For those of you who’ve been missing the CNBC anchor since she parted ways with the network last March, a Christmas miracle: she’ll be joining Bloomberg TV January 9 co-hosting “Street Smart” from 3-5PM, pitting her against former colleague Maria Bartiromo and the “Closing Bell” time slot. In related news, the whereabouts of departed CNBC personality Dennis Kneale are still unaccounted for.
Back in July we learned that a long-held dream was in reach: Lisa Maria Falcone and her singing, swinging, and generally dazzling pig, Wilbur F. Falcone (*the ‘f’ stands for Fucking-fabulous), in our living room, every week. Wall $treet Wives was coming to town. Not too soon after that, said dream was shattered. The preliminary cast for the new reality TV show was announced, and it included neither Lisa nor Wilbur and not even a glimpse of Phil. Instead, we got New Canaan resident Devon Flemming, the wife of a Deutsche Bank wealth manager who, during the crisis, “made a fortune, lost a fortune, and learned valuable lessons through it all,” Melissa Matthes, who is married to a hedge fund manager and teaches religion at Yale Divinity School, Yvonne Evelyn, who is “married to a successful Wall Streeter and is among the few black power couples in finance,” Lisa Najarian, who is married to a Fast Money contributor, a Handelsbanken executive (whose husband is “an unemployed Wall Street financier/Spanish playboy”), a broke and divorced clothing designer, a young Australian married to “a successful young Wall Street financier,” and a real estate agent whose appearance “will add visual interest.” At the time, we expressed our disappointment and put a plea out into the universe that Fleming would at least come with a goat who plays the trombone. That did not happen. Having said that, the show has apparently added a potential je ne sais quoi element to the mix. Read more »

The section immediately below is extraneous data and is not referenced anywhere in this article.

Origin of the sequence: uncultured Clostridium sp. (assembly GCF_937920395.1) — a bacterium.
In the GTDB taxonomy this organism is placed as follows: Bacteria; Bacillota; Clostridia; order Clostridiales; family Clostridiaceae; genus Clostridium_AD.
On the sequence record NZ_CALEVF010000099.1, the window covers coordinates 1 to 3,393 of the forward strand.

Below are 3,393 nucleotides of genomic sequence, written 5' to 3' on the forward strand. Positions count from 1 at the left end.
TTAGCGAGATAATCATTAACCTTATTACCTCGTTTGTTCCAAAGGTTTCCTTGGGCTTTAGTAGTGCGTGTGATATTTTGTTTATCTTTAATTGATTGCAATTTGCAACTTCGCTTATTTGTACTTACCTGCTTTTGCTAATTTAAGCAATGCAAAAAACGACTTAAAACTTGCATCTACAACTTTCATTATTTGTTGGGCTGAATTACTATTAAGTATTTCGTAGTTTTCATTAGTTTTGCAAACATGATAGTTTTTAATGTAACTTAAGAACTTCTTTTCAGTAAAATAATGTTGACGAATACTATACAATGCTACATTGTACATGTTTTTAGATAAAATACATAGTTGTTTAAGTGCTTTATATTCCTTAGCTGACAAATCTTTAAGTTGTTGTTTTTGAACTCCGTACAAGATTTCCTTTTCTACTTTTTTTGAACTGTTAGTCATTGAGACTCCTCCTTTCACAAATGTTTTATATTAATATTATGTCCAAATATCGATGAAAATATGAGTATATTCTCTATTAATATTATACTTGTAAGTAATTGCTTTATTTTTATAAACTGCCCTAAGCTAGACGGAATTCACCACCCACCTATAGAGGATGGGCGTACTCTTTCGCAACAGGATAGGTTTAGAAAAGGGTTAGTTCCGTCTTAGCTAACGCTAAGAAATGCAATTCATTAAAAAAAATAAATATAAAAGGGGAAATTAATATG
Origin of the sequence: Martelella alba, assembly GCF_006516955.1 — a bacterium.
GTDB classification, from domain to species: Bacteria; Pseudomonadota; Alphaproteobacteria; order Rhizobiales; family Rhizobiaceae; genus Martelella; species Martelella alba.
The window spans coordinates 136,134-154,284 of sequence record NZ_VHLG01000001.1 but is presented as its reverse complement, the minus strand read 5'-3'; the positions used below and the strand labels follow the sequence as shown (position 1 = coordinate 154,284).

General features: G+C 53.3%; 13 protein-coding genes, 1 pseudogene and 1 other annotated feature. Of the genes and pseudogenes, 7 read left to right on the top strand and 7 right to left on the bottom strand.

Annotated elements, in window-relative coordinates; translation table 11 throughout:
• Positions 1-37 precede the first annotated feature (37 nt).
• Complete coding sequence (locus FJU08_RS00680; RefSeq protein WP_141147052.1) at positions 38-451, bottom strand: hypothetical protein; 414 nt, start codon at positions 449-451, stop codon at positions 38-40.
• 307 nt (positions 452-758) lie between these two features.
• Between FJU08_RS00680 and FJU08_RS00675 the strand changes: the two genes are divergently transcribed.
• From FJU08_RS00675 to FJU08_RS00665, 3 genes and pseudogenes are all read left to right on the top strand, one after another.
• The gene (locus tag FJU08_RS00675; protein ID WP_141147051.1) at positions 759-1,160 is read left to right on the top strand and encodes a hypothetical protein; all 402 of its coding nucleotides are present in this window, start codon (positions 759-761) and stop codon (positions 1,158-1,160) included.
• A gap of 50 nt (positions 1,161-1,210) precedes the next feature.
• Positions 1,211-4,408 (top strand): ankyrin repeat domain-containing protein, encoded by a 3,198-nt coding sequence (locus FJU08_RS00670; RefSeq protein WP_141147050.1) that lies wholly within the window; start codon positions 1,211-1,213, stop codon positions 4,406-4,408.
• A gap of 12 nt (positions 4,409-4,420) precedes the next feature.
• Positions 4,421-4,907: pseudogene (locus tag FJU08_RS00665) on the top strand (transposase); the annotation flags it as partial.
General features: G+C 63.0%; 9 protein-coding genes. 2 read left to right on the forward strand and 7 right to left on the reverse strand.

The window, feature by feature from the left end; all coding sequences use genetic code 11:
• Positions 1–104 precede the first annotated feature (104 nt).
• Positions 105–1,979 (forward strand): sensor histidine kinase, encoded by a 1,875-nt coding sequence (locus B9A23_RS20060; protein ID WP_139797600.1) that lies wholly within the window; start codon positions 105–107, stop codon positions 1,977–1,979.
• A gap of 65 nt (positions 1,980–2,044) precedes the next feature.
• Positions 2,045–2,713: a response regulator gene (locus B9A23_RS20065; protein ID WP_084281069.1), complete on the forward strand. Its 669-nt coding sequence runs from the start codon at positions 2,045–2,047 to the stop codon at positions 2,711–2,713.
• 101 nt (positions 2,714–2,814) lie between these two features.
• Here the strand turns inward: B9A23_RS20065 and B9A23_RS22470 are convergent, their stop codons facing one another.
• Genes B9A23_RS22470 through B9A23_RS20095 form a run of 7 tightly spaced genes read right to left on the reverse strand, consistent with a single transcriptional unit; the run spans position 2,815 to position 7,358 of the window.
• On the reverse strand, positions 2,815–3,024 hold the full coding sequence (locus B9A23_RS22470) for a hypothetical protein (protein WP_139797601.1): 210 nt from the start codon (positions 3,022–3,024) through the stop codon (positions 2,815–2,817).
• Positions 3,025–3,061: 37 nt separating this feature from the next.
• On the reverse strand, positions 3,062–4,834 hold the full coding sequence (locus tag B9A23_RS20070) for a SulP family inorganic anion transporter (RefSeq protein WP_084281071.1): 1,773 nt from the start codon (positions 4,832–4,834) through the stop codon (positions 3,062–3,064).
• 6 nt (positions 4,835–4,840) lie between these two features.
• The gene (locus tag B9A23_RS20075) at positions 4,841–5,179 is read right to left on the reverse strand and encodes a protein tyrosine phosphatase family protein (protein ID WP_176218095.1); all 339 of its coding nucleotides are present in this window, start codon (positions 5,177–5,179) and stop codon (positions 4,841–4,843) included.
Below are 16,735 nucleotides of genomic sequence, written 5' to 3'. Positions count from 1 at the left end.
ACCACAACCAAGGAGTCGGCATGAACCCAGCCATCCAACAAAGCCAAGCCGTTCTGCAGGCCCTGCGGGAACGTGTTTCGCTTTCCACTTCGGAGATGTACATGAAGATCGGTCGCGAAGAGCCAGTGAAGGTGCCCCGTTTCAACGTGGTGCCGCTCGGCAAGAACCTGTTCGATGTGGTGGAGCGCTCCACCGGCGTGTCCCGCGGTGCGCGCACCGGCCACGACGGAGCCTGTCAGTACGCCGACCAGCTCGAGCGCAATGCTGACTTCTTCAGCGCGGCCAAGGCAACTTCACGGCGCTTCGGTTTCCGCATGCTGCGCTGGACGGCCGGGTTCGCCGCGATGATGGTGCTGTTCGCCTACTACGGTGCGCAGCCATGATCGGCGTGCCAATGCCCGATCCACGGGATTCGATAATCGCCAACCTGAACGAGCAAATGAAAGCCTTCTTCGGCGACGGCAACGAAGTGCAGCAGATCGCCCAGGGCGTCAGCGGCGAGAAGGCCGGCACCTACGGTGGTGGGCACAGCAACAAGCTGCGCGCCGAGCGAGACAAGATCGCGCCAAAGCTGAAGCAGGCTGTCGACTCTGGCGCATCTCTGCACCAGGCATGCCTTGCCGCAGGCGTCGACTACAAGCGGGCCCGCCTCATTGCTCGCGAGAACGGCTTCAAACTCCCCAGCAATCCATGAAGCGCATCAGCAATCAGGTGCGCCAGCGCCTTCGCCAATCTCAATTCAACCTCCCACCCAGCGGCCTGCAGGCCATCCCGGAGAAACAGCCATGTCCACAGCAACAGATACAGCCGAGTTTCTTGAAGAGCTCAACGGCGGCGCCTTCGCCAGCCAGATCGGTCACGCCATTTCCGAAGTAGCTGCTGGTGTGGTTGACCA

Technically, they owe CNBC the 845 but Corzine is probably more worried about invoking the ire of some anchors more than others, like Jim Cramer, who “is fine” with being an unsecured creditor. Read more »
“The only regulation that works is failure”? “I’ll buy you a big breakfast, just not your neighbor’s mortgage”? One measly foot stomp? Come on Ricky. Remember when these things had a hint of authenticity? When you threatened to throw synthetic CDOs into Lake Michigan? When we actually believed you might give yourself a hernia? It’s like you’re not even trying anymore. Short-Sleeves Shirt shouldn’t be laughing, he should be calling the cops. Read more »
According to the Fed, which changed its tune from “exceptionally low levels for the federal funds rate for an extended period” to “exceptionally low levels for the federal funds rate at least through mid-2013.” From the Fed’s statement:
The Committee currently anticipates that economic conditions–including low rates of resource utilization and a subdued outlook for inflation over the medium run–are likely to warrant exceptionally low levels for the federal funds rate at least through mid-2013. The Committee also will maintain its existing policy of reinvesting principal payments from its securities holdings. The Committee will regularly review the size and composition of its securities holdings and is prepared to adjust those holdings as appropriate.
Three governors preferred to keep it vague. Read more »
First thing you see on TV, that is, as ARS is replacing Carl Quintanilla on Squawk Box. Apparently the CNBC team searched high and low for the right person to recreate the raw chemistry between the long-running threesome of Joe, Becky and Carl and concluded Sorkin’s the man for the job. Read more »
Not feeling so hot today? Kind of wishing it wasn’t frowned upon to catch a few winks under your desk or curled up in the stall of the men’s room? Vowing to never again consume the amount of alcohol you did over the past three days, so help you god? CNBC knows it’s not possible for you to lay off the sauce for more than 12 hours but if you’re willing to get real for 1 sec, would like to help. On Worldwide Exchange this morning guest Tina Hedges recommended “prevention” as the best cure for a hangover, which comes in the form of a drink she suggests downing before alcohol called “Mercy,” marketed and sold by her firm. Mercy apparently works its magic through “a propriety blend of amino acids, vitamins and minerals” and is available online. If that doesn’t sound like something you’d be interested, CNBC’s John Carney, who anchor Nicole Lapin billed as “our resident expert of sorts” when it comes to hangovers, offered his his 5-Step Cure, which are as follows: Read more »